Consider the following fill-in:

Mackenzie's clarinet squealed like a startled puppy, __ she hadn't practiced in weeks.

  1. because

  2. for

The presentation I'm looking at indicates "for" as the correct solution.

To me, "because" also sounds fine, but I would not use a comma after puppy in that case.

Is that essentially the reason "for" is best here, because of the way the fill-in is punctuated? Is "...puppy because..." valid also?


2 Answers 2


Your guess is right.

The exercise is trying to emphasize the difference between coordinator "for" and adverbial subordinator "because" in academic writing.

"For" is among a group of coordinating conjunctions best known by the phrase "fan boys." The group includes: F or, A nd, N or, B ut, O r, Y et, and S o.

When we combine clauses using one of the FAN BOYS, we normally put a comma after the first independent clause.

Independent clause + , + for + independent clause

On the other hand, "because" is an adverbial subordinator like although, if, while, when etc. Putting a comma between clauses depends on the position of your adverb clause. Like this:

  1. S + V + because ... . (no comma)

  2. Because ... + , + S + V. (with comma)

  • Ah! Then my instincts weren't completely unjustified! Thanks for the clear explanation.
    – rschwieb
    Commented Aug 25, 2012 at 11:28

The comma should be present in either case. Both clauses that follow puppy are independent clauses. The comma reflects the separation of those distinct and complete thoughts. You could as easily write

Mackenzie's clarinet squealed like a startled puppy. She hadn't practiced in weeks.

  • 2
    Thanks. I think a comma-with-because is something I have habitually omitted because I feel like it is interrupting a single thought. It is obviously two completely thoughts, as you say.
    – rschwieb
    Commented Aug 24, 2012 at 20:40
  • You could also drop the "because" or "for" thing and add a semicolon: "Mackenzie's clarinet squealed like a startled puppy; she hadn't practiced in weeks." I should also note that there is some ambiguity regarding whether "she" refers to Mackenzie or the puppy ...
    – user6828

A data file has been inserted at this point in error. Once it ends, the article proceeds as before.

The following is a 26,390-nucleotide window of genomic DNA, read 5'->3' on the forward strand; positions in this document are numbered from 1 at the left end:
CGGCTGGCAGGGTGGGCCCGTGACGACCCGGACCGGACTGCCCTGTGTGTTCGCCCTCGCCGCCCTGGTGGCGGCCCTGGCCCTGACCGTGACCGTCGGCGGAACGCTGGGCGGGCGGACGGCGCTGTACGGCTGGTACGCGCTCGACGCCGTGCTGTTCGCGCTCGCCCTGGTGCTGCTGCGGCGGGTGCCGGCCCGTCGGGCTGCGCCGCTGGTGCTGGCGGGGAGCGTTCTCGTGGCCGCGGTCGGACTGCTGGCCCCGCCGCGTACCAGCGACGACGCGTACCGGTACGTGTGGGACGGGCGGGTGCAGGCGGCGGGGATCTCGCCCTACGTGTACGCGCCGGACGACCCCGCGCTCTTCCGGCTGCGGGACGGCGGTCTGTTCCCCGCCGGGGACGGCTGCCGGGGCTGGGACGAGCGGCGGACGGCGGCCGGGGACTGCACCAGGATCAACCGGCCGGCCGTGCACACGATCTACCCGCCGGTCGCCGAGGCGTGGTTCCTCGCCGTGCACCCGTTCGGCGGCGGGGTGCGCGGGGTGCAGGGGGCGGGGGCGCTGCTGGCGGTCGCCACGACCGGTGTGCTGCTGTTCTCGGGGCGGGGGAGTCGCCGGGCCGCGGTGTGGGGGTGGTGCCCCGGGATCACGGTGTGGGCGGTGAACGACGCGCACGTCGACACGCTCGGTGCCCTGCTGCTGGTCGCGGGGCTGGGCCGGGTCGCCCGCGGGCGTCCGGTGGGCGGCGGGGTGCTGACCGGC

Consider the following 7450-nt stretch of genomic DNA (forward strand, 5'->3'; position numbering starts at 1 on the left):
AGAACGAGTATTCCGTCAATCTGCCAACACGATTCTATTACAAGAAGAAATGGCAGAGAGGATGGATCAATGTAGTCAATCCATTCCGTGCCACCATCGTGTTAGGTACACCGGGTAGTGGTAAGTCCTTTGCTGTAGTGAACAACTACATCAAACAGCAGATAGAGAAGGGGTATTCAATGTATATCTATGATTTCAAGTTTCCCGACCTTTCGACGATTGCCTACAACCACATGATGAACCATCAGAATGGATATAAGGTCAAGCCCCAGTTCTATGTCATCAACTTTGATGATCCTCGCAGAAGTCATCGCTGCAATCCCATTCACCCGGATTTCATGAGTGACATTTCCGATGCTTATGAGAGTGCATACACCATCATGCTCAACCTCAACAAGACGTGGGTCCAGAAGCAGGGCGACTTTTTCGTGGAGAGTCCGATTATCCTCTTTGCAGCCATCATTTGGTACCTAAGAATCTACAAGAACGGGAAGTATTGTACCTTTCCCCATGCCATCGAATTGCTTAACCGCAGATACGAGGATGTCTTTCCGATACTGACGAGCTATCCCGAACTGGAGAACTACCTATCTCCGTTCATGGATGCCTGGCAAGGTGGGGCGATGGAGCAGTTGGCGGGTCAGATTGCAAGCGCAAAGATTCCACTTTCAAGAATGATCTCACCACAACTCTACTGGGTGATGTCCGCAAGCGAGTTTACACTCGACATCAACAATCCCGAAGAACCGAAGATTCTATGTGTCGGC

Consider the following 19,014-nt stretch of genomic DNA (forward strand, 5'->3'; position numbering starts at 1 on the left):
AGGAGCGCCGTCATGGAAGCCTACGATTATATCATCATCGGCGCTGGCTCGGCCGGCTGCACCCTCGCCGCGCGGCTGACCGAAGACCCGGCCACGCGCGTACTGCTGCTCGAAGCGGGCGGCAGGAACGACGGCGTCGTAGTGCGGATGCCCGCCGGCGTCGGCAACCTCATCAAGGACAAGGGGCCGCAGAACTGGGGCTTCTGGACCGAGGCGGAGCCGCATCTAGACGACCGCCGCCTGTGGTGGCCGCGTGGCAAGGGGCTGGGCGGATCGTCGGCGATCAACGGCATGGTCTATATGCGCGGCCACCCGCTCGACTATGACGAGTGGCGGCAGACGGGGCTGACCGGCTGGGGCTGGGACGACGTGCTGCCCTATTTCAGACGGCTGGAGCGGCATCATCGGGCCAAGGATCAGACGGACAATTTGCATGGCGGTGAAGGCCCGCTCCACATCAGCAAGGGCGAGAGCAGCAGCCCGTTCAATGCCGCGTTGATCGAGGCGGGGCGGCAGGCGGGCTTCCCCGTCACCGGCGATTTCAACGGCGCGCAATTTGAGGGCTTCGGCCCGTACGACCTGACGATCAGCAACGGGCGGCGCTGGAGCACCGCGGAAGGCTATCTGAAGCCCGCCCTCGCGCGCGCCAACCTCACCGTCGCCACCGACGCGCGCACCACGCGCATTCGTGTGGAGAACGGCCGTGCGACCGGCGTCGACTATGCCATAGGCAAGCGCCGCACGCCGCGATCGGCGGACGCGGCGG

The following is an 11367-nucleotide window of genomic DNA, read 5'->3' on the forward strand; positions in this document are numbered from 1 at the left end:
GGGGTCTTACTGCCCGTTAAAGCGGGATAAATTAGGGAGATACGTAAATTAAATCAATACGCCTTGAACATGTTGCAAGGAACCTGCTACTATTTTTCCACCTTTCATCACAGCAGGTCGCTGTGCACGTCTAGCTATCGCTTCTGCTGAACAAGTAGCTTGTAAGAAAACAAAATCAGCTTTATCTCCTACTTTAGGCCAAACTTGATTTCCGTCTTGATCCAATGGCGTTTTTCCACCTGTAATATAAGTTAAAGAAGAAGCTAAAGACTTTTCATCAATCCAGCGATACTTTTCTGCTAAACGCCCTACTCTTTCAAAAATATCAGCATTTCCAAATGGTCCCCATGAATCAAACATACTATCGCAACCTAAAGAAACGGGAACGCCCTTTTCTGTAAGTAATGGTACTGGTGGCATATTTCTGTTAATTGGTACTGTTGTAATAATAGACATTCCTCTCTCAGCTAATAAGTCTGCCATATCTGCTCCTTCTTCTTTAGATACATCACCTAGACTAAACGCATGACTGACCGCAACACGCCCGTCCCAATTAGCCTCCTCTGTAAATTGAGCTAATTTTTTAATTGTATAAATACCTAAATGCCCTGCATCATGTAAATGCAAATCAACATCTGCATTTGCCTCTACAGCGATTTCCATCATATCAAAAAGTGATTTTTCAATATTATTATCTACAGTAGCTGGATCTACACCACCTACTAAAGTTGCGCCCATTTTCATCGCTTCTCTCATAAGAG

Commented Aug 24, 2012 at 20:59
  • 1
    Complete thoughts is not the only thing that matters for comma placement. Counterexample: I think that Bob is crazy. Now I think and Bob is crazy can be two complete thoughts, but you (I presume) wouldn't write or say I think, that Bob is crazy. You have to do a more careful analysis of how because is functioning, and it can function differently in different instances. There is a perfectly good and reasonably nonarbitrary set of rules that don't put a comma here. Like the OP, I would not use one because of the way that the two clauses are related.
    – Rachel
    Commented Aug 24, 2012 at 21:12
  • 1
    @Rachel In your example, that Bob is crazy is a dependent clause. It is not a complete separate thought, but rather the direct object of the transitive verb, think. Yes, the sentence I think can be a complete thought, where the verb think is intransitive, but that is a wholly different meaning from your example. Complete thoughts are not the only thing, but in this case, do help decide comma use.
    – bib
    Commented Aug 24, 2012 at 22:22
  • @bib: because she hadn't practiced in weeks is also dependent, so my analogy and counterxample stand. Furthermore, complementizer that needn't be overt, so the objection is defeated either way. I only included that to strengthen the surface resemblance of the structures. My real argument (which won't fit in comments) would be about the semantics and pragmatics of the situation anyway, so many of these details are irrelevant. Perhaps you generally like adding commas. I would not have included the comma in "thing, but" in your last sentence.
    – Rachel
    Commented Aug 24, 2012 at 22:44

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